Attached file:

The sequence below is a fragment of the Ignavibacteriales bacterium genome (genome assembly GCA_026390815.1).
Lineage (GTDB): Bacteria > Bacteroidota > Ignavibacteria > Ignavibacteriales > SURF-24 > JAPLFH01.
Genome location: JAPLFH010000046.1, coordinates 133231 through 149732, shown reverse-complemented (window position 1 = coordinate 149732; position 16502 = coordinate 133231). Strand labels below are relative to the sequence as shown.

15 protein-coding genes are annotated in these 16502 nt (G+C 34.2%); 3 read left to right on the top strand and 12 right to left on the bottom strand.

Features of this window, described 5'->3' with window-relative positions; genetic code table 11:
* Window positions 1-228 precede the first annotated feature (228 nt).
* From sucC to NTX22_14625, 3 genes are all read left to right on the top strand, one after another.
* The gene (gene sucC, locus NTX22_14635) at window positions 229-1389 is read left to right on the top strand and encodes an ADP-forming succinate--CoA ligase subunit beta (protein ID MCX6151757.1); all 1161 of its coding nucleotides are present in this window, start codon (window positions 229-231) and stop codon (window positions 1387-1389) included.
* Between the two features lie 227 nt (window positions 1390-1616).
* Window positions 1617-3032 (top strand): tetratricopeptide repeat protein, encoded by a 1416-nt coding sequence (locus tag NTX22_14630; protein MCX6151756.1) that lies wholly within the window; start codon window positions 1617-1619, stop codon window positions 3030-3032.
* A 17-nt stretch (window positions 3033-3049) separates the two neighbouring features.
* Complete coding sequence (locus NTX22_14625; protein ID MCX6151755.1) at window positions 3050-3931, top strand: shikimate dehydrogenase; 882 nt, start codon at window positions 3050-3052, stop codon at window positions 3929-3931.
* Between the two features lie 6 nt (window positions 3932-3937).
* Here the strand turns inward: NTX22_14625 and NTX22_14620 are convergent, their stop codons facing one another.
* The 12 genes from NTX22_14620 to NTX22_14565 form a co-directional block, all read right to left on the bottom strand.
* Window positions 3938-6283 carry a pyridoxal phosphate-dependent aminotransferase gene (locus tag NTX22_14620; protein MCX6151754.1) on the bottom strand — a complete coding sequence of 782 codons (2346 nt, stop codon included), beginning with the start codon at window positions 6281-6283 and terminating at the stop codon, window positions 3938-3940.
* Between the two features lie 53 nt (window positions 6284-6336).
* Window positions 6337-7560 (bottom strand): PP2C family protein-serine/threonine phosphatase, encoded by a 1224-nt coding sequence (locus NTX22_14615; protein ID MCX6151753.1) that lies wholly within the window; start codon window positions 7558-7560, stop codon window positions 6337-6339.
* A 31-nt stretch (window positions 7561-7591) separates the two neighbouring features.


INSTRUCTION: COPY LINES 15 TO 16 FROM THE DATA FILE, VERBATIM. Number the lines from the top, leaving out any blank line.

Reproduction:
* The 12 genes from NTX22_14620 to NTX22_14565 form a co-directional block, all read right to left on the bottom strand.
* Window positions 3938-6283 carry a pyridoxal phosphate-dependent aminotransferase gene (locus tag NTX22_14620; protein MCX6151754.1) on the bottom strand — a complete coding sequence of 782 codons (2346 nt, stop codon included), beginning with the start codon at window positions 6281-6283 and terminating at the stop codon, window positions 3938-3940.